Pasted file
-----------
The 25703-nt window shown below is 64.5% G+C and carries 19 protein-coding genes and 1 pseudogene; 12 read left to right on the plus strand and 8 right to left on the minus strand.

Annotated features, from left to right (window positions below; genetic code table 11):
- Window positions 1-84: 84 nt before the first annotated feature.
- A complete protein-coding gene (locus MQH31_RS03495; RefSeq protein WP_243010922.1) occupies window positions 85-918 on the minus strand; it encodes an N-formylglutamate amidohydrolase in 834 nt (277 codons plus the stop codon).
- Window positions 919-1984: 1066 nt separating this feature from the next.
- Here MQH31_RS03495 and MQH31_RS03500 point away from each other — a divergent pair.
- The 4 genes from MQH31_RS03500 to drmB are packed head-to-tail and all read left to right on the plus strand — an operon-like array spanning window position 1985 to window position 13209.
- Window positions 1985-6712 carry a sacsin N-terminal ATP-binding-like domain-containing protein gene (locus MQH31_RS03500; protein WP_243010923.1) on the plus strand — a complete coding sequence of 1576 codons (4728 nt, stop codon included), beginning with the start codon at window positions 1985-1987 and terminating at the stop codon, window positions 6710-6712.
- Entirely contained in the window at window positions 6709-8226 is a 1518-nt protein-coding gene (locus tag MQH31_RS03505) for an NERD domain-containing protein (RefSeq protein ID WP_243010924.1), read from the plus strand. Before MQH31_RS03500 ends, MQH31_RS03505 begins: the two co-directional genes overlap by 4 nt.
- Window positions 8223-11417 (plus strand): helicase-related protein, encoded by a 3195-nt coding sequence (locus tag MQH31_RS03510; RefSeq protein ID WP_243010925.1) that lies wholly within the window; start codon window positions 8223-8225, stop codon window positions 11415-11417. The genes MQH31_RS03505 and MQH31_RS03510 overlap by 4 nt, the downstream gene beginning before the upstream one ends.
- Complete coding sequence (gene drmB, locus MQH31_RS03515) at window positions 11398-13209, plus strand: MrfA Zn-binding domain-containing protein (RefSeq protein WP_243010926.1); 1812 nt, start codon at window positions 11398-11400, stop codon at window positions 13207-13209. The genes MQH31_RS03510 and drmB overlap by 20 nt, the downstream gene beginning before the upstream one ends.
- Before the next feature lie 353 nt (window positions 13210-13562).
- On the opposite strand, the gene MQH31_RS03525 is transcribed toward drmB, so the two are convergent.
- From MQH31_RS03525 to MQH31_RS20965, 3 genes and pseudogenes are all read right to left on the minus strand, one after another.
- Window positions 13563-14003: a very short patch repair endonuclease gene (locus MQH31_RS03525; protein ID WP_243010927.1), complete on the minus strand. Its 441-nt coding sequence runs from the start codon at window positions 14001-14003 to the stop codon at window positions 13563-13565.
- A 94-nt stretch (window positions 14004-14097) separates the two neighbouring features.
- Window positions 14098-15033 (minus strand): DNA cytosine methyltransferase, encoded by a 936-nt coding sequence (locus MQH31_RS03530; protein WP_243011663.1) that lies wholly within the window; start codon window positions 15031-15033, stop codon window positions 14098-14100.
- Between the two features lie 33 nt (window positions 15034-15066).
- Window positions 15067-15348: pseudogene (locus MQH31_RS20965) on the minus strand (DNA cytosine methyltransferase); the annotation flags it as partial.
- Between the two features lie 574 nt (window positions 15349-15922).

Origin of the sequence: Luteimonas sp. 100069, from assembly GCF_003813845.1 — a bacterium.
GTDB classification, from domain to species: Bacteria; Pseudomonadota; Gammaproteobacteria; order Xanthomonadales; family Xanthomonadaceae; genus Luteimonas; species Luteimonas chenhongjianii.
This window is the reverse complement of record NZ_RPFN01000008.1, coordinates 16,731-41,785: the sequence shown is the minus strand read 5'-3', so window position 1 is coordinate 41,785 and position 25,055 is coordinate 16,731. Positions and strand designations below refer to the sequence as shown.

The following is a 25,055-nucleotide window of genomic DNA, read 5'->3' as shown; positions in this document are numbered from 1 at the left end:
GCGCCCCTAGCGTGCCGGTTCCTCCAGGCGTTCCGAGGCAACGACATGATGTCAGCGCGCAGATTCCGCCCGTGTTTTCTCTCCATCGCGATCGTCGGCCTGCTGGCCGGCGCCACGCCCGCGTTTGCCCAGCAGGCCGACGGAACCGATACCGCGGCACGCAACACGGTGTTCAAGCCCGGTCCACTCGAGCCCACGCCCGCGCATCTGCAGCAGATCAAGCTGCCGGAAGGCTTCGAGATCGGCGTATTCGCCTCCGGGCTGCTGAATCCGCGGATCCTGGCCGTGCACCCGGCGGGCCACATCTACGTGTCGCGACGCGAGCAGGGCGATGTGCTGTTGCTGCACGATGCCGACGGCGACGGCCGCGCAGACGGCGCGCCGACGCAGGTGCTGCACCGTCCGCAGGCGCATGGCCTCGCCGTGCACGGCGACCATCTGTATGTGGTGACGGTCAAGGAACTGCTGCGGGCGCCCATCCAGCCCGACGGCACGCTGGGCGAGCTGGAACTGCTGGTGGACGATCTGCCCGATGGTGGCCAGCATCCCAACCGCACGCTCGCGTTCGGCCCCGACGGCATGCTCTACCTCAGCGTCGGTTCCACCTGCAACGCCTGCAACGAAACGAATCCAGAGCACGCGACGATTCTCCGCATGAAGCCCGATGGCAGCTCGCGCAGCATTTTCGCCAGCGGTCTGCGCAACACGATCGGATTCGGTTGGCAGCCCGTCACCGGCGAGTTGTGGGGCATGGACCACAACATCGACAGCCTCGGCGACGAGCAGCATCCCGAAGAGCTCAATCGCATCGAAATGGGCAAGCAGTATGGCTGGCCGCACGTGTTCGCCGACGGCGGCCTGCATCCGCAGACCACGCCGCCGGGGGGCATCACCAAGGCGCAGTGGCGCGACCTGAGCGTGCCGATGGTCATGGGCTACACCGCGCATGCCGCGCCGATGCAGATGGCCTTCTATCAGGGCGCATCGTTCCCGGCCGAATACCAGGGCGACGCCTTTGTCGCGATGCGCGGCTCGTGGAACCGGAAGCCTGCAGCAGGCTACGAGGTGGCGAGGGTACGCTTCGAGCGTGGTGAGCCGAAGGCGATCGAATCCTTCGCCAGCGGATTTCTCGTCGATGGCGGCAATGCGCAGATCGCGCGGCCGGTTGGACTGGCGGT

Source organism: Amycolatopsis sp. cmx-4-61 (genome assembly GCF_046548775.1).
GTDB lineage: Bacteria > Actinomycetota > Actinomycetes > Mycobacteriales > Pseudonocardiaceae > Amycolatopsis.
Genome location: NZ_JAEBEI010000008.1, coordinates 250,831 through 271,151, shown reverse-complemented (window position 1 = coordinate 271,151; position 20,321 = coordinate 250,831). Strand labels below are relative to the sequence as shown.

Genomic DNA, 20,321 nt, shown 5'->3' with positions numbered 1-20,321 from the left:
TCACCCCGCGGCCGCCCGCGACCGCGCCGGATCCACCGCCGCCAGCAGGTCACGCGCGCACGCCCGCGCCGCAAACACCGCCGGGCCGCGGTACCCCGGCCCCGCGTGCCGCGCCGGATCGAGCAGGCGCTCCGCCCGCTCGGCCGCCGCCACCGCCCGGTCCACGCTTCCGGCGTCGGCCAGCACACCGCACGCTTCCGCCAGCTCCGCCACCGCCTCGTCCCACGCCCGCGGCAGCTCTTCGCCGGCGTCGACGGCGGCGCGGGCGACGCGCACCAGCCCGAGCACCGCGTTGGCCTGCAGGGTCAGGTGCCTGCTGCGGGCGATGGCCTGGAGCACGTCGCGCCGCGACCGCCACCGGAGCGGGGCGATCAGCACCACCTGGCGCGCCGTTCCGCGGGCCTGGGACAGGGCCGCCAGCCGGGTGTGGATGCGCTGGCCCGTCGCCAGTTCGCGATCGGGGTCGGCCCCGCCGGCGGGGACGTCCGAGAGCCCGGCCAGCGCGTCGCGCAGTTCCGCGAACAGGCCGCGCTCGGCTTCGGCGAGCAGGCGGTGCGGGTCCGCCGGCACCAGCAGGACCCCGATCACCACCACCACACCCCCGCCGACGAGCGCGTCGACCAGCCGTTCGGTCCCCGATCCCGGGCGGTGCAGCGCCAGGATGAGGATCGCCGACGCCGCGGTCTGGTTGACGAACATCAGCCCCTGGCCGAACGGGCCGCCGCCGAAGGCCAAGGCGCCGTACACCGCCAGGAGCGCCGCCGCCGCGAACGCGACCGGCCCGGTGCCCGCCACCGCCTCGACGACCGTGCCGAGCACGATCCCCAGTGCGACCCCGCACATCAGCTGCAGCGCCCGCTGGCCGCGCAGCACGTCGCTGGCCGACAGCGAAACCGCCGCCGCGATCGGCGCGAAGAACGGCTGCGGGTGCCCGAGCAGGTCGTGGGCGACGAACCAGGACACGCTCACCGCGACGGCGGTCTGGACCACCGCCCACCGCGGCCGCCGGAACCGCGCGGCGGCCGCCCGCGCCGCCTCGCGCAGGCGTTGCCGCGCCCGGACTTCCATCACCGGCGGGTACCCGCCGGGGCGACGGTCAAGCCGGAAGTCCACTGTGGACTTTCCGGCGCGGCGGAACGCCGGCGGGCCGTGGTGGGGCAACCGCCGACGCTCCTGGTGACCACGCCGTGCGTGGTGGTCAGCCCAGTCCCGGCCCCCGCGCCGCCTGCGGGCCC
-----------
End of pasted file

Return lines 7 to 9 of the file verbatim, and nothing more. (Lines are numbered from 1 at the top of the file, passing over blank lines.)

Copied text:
- The 4 genes from MQH31_RS03500 to drmB are packed head-to-tail and all read left to right on the plus strand — an operon-like array spanning window position 1985 to window position 13209.
- Window positions 1985-6712 carry a sacsin N-terminal ATP-binding-like domain-containing protein gene (locus MQH31_RS03500; protein WP_243010923.1) on the plus strand — a complete coding sequence of 1576 codons (4728 nt, stop codon included), beginning with the start codon at window positions 1985-1987 and terminating at the stop codon, window positions 6710-6712.
- Entirely contained in the window at window positions 6709-8226 is a 1518-nt protein-coding gene (locus tag MQH31_RS03505) for an NERD domain-containing protein (RefSeq protein ID WP_243010924.1), read from the plus strand. Before MQH31_RS03500 ends, MQH31_RS03505 begins: the two co-directional genes overlap by 4 nt.